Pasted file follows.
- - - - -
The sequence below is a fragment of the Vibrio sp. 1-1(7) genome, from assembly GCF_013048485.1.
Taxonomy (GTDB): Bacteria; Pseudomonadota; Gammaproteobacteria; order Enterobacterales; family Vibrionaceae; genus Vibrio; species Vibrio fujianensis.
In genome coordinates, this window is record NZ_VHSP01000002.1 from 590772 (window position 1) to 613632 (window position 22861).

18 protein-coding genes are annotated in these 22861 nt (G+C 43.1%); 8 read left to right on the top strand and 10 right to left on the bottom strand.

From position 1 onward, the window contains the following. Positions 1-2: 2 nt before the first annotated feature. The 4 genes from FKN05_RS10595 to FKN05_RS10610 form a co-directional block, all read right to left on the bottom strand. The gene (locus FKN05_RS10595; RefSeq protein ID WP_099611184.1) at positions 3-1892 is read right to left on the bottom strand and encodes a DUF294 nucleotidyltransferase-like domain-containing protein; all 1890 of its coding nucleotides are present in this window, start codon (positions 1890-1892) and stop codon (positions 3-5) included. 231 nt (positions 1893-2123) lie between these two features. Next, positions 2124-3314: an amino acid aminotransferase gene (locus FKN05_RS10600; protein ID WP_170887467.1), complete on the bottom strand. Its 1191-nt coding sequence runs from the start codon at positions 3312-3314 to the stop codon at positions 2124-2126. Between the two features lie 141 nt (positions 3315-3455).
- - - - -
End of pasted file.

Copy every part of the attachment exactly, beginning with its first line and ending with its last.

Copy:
The sequence below is a fragment of the Vibrio sp. 1-1(7) genome, from assembly GCF_013048485.1.
Taxonomy (GTDB): Bacteria; Pseudomonadota; Gammaproteobacteria; order Enterobacterales; family Vibrionaceae; genus Vibrio; species Vibrio fujianensis.
In genome coordinates, this window is record NZ_VHSP01000002.1 from 590772 (window position 1) to 613632 (window position 22861).

18 protein-coding genes are annotated in these 22861 nt (G+C 43.1%); 8 read left to right on the top strand and 10 right to left on the bottom strand.

From position 1 onward, the window contains the following. Positions 1-2: 2 nt before the first annotated feature. The 4 genes from FKN05_RS10595 to FKN05_RS10610 form a co-directional block, all read right to left on the bottom strand. The gene (locus FKN05_RS10595; RefSeq protein ID WP_099611184.1) at positions 3-1892 is read right to left on the bottom strand and encodes a DUF294 nucleotidyltransferase-like domain-containing protein; all 1890 of its coding nucleotides are present in this window, start codon (positions 1890-1892) and stop codon (positions 3-5) included. 231 nt (positions 1893-2123) lie between these two features. Next, positions 2124-3314: an amino acid aminotransferase gene (locus FKN05_RS10600; protein ID WP_170887467.1), complete on the bottom strand. Its 1191-nt coding sequence runs from the start codon at positions 3312-3314 to the stop codon at positions 2124-2126. Between the two features lie 141 nt (positions 3315-3455).